In a meeting yesterday with the editors of the New York Times, FTC Chairman Jon Leibowitz said more state subsidies and intellectual property may be needed to protect “independent” newspapers from the scourge of market failure:
“There are some areas where you clearly see positive creative destruction,” Mr. Leibowitz said, giving the example of travel agents who were replaced by Orbitz and other online-booking systems. The news, he said, was not one of those.
“When you’re dealing with something as critical as news is to a democracy, you need to ensure, certainly, that it’s independent, but also that it’s vibrant going forward,” he said. Areas like investigative reporting, foreign and domestic bureaus, and statehouse reporting, he said, would likely falter under blog operations because of “economies of scale.”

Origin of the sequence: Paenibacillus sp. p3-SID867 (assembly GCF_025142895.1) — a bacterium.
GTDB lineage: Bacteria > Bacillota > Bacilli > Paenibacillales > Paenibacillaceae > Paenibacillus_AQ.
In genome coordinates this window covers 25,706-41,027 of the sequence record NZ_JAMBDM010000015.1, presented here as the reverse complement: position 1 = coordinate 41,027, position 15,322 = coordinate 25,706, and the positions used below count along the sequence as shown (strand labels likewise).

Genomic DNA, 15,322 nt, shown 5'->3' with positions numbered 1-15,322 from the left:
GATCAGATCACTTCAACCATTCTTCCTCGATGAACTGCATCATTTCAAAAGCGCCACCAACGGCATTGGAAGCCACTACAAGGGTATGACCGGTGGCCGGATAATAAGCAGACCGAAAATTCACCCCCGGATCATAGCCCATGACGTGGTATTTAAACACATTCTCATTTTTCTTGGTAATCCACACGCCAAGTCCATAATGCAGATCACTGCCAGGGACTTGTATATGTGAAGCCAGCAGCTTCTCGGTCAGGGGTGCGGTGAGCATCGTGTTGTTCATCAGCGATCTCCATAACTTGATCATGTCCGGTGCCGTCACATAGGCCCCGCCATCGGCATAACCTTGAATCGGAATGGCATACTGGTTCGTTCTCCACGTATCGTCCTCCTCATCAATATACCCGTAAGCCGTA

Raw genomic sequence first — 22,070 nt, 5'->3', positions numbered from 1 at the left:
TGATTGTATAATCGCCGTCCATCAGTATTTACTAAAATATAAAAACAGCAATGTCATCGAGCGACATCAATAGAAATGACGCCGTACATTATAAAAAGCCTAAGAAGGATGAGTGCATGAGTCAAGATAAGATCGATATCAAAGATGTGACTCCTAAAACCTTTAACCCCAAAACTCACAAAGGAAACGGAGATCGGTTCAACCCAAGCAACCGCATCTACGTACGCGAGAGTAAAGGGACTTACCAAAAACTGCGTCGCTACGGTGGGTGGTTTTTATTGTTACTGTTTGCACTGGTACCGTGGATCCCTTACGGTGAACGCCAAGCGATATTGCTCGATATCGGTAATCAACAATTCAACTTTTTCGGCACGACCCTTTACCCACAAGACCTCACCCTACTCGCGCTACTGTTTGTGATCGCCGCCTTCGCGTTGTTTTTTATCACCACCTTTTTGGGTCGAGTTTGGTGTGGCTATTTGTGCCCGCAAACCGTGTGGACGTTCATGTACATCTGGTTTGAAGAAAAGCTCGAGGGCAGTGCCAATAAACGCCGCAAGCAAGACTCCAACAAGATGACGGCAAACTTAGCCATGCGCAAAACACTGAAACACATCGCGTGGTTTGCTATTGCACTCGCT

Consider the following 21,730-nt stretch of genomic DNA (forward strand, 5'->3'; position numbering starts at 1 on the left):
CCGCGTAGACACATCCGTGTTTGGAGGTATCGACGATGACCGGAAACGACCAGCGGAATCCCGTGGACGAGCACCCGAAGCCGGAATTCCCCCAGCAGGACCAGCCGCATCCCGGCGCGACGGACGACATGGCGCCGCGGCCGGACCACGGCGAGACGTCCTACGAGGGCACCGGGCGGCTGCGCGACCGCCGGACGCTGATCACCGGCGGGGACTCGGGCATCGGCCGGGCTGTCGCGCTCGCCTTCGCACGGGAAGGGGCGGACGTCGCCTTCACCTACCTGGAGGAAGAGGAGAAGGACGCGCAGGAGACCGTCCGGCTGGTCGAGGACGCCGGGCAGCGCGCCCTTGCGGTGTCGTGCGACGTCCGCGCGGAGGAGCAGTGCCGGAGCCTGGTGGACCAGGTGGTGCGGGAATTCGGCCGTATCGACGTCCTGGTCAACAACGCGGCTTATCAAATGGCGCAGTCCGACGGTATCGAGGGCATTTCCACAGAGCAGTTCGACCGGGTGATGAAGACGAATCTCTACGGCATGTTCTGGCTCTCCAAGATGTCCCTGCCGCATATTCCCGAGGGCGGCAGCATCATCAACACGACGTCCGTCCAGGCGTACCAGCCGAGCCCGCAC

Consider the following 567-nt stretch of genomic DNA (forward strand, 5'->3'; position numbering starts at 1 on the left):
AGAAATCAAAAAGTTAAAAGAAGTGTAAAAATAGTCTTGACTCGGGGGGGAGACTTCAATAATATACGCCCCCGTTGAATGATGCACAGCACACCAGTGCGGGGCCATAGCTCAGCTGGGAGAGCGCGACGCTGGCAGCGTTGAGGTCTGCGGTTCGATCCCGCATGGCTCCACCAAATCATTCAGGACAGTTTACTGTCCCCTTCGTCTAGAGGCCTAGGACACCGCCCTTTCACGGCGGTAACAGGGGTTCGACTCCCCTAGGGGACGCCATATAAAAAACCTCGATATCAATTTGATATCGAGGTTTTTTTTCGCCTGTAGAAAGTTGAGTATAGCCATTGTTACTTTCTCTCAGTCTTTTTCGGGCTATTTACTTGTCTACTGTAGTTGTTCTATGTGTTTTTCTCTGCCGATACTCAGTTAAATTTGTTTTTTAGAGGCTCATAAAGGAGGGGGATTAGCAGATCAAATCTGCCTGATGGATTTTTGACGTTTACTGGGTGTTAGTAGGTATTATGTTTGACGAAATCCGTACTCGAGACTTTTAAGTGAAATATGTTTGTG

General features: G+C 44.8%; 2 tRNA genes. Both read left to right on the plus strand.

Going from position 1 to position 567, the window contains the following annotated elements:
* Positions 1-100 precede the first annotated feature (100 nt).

He said he wasn’t sure what the solution was, but threw out a few ideas discussed at the conference: maybe special tax treatment for newspapers, a Corporation for Public Broadcasting-like fund, or for the newspaper industry to charge fees for the re-use of its content, similar to the model used by the American Society of Composers, Authors and Publishers.
Mr. Leibowitz, of course, is married to an editorial writer at the Washington Post, a conflict that the Times did not disclose in its report.
I would also note that newspapers, including the Times and the Post, generally do not report on the activities of the Federal Trade Commission (aside from reprinting FTC press releases). Unlike, say, this pathetic little blog and our poor economies of scale.